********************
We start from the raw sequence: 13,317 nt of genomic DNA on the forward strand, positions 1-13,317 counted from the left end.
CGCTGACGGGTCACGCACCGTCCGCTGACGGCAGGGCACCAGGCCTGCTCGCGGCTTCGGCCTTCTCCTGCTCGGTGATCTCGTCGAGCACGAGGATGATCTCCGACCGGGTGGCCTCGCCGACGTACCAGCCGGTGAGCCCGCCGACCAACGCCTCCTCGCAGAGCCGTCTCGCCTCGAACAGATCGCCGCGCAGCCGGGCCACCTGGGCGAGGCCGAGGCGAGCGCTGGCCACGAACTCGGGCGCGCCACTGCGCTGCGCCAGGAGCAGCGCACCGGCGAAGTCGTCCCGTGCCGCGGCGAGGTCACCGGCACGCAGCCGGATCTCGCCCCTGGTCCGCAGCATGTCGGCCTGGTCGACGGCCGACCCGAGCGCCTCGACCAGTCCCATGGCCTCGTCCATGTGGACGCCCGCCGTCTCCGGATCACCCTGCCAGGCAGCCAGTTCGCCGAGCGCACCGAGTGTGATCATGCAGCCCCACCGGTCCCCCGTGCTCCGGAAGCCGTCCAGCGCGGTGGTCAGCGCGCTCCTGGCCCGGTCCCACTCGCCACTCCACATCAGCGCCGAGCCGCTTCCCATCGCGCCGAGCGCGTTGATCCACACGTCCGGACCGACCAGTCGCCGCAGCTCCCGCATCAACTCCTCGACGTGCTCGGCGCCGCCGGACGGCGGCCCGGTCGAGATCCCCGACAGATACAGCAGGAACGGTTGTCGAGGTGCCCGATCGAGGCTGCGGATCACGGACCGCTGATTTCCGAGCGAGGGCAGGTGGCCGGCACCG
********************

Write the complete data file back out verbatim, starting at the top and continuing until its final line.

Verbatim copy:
We start from the raw sequence: 13,317 nt of genomic DNA on the forward strand, positions 1-13,317 counted from the left end.
CGCTGACGGGTCACGCACCGTCCGCTGACGGCAGGGCACCAGGCCTGCTCGCGGCTTCGGCCTTCTCCTGCTCGGTGATCTCGTCGAGCACGAGGATGATCTCCGACCGGGTGGCCTCGCCGACGTACCAGCCGGTGAGCCCGCCGACCAACGCCTCCTCGCAGAGCCGTCTCGCCTCGAACAGATCGCCGCGCAGCCGGGCCACCTGGGCGAGGCCGAGGCGAGCGCTGGCCACGAACTCGGGCGCGCCACTGCGCTGCGCCAGGAGCAGCGCACCGGCGAAGTCGTCCCGTGCCGCGGCGAGGTCACCGGCACGCAGCCGGATCTCGCCCCTGGTCCGCAGCATGTCGGCCTGGTCGACGGCCGACCCGAGCGCCTCGACCAGTCCCATGGCCTCGTCCATGTGGACGCCCGCCGTCTCCGGATCACCCTGCCAGGCAGCCAGTTCGCCGAGCGCACCGAGTGTGATCATGCAGCCCCACCGGTCCCCCGTGCTCCGGAAGCCGTCCAGCGCGGTGGTCAGCGCGCTCCTGGCCCGGTCCCACTCGCCACTCCACATCAGCGCCGAGCCGCTTCCCATCGCGCCGAGCGCGTTGATCCACACGTCCGGACCGACCAGTCGCCGCAGCTCCCGCATCAACTCCTCGACGTGCTCGGCGCCGCCGGACGGCGGCCCGGTCGAGATCCCCGACAGATACAGCAGGAACGGTTGTCGAGGTGCCCGATCGAGGCTGCGGATCACGGACCGCTGATTTCCGAGCGAGGGCAGGTGGCCGGCACCG